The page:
After our initial discovery using 13 WGS cases followed by the validation analysis described above, we performed further extension screening in 15 melanoma cases (25 metastatic tumors and matched normal tissue; 6 cases with multiple metastases). 1,209 genes were chosen for screening based on our initial WGS results and mutations and genes reported in several recent genomic studies of melanoma (Tables S8a and S8b in File S2) [13], [15][18]. Using mutations identified in all 28 cases, we performed MuSiC [32] analysis to discover genes displaying significantly higher mutation rates than expected based on the background mutation rate. A small group of genes was identified as significant after applying a 5% false discovery rate threshold (Table 1). This group included BRAF and NRAS, which were found to be mutated in 18 and 4 patients of 28, respectively (Figure 2). MEL9, the adrenal gland metastasis that was hypermutated, harbored mutations in both BRAF (H574L) and NRAS (Q61R); these two mutations were found to be present in the same variant allele frequency cluster (see Subclonal architecture in melanoma below). Meanwhile, mutations were not detected in either BRAF or NRAS in MEL6, a lung metastasis, and also four other tumors from the latter discovery group of 15 cases. The SMG list includes other genes known to be potentially involved in cancer. For instance, protein tyrosine kinase EPHA3, known mostly for its role in lung cancer [33], had 7 missense and 3 nonsense mutations, and tumor suppressor CDKN2A harbored one splice site, one nonsense, and one frame-shift indel, respectively (Figure 2). Mutations in a wide variety of protein families were seen in this study, including a large number of non-synonymous mutations in protein tyrosine phosphatases (e.g., PTPRB, PTPRT, and PTPN13), and protein tyrosine kinases (e.g., EPHA7, EPHA3, KIT, FGFR4, FGFR1, and ROS1). Of note, 8 missense and 1 nonsense mutations were found in ASXL3, a member of the polycomb group. The existence of mutations in glutamate receptors was described in prior exome sequencing studies [16], and our data not only confirmed that GRIN2A was mutated in melanoma (5 out of 28 cases) but also showed that GRIN2B was recurrently mutated (Figure 2). In addition, a number of mutations have also been found in other metabotropic glutamate receptors, such as GRM1 and GRM3-8. Specifically, out of 23 nonsynonymous mutations from GRM genes, one nonsense and four missense mutations were from GRM3, previously shown to harbor activating mutations in melanomas [17]. The observed mutation rate was 0.22 to 143 mutations per Mbp in the TCGA dataset compared to 3 to 155 mutations per Mbp in our 15 whole genome sequenced samples. In addition to the similar distribution of mutation rates, we also observed recurrent single nucleotide variants including S225F and G394E in EPHA7 and G114E and R136* in EPHA3 from both datasets. The Comparison of the number of mutations in significant genes between this study and TCGA report [34] is shown in Table S15 in File S1.

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Figure 2. Mutation distribution in BRAF, NRAS, CDKN2A, EPHA3, GRIN2A, GRIN2B, PTPRT, and ASXL3.

The locations of conserved protein domains are highlighted. Each nonsynonymous substitution, splice site mutation, or indel is designated with a circle at the representative protein position with color to indicate the translational effects of the mutation.

https://doi.org/10.1371/journal.pone.0111153.g002

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Table 1. Significantly mutated genes identified in 28 paired melanoma cases.

https://doi.org/10.1371/journal.pone.0111153.t001

Melanomas harbor a number of aberrantly regulated signaling pathways, including INK4A-CDK4/6-RB, ARF-TP53-MDM2, RAS-RAF-MAPK, PTEN-PI3K-AKT, and aMSH-MC1R-cAMP-MITF, all of which may be altered via genetic, genomic, or epigenetic mechanisms [35], [36]. Mutations and rearrangements were identified in BRAF, NRAS, and several MAP kinases including MAP3K1, MAP4K2, and MAP3K14 in the MAPK signaling pathways; 24/28 patients had at least one mutation in this pathway. In addition, 18 patients harbored somatic alterations in genes affecting the RB/TP53 pathway, including CDKN2A, CCND1, MDM2, and CDK2 (Figure 1 and Tables S9a, S9b, and S9c in File S2). GRM3 and GRIN2A/2B alterations were also frequently observed in the tumors sequenced herein, suggesting the importance of glutamate mediated transduction in melanoma (Figures 1 and 2).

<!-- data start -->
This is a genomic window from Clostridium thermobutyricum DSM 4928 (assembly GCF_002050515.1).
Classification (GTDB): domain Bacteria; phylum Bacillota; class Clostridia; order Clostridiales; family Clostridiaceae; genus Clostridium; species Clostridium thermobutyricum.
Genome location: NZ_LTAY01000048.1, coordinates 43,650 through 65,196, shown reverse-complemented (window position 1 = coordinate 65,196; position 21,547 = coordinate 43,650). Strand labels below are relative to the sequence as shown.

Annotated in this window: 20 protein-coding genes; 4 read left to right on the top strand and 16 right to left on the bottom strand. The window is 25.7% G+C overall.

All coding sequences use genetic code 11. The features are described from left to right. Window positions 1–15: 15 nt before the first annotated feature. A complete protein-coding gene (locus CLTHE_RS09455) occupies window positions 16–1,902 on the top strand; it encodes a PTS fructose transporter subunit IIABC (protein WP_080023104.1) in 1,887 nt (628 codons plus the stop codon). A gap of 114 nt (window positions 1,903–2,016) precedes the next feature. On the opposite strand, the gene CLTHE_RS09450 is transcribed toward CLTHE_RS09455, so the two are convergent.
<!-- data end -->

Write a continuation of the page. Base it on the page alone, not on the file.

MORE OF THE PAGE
Recurrence analysis using 96 additional melanoma cases

In addition to the 15 paired targeted samples, we also screened 1,209 genes using an extension set of 97 melanoma tumor samples from 96 patients. Since matched normals are not available for these 96 patients, we focused our analysis on known mutations and truncation mutations. We identified 1,716 recurrent nonsynonymous mutations found previously in our paired discovery samples, in the COSMIC (Catalog of Somatic Mutations in Cancer) database [37], or in recent melanoma studies (Table S10 in File S2) [13], [15][18], as well as 1,287 truncation (nonsense, splice site, and frame-shift) variants in 616 genes (Table S11 in File S2). BRAF and NRAS mutations were identified in 60 and 19 patients, respectively. Additionally, three patients harbored mutations in both BRAF and NRAS; 10 patients exhibited dinucleotide polymorphisms (DNPs) in BRAF, and one DNP was identified in NRAS. Further analysis revealed a number of truncation mutations in well-established tumor suppressors (TP53 and RB1), protein phosphatase genes (e.g., PTEN, PTPRB, PTPRD, PTPRN2, PTPRT, and PPP1R3A), and chromatin remodeling genes (e.g., ASXL3, MLL2, and ARID2) (Figure S2 in File S1). In addition, three truncation variants (2 nonsense and 1 splice site) were found in the PREX2 gene, consistent with previous findings (Figure S2 in File S1) [19]. Our analysis using MuSiC [32] identified ASXL3 and PTPRT as harboring co-occurring truncation mutations in our 96-patient extension set (P = 0.002). All three patients containing a PREX2 truncation also had an NRAS mutation (P = 0.008 for the co-occurence); none of the three had a BRAF mutation (P = 0.062 for the mutual exclusion between PREX2 and BRAF). ASXL3 truncations also co-occurred with NRAS (P = 0.044). Interestingly, tumor suppressors PTEN and RB1 co-occurred in our extension dataset (P = 0.019), harboring six and four truncation events, respectively.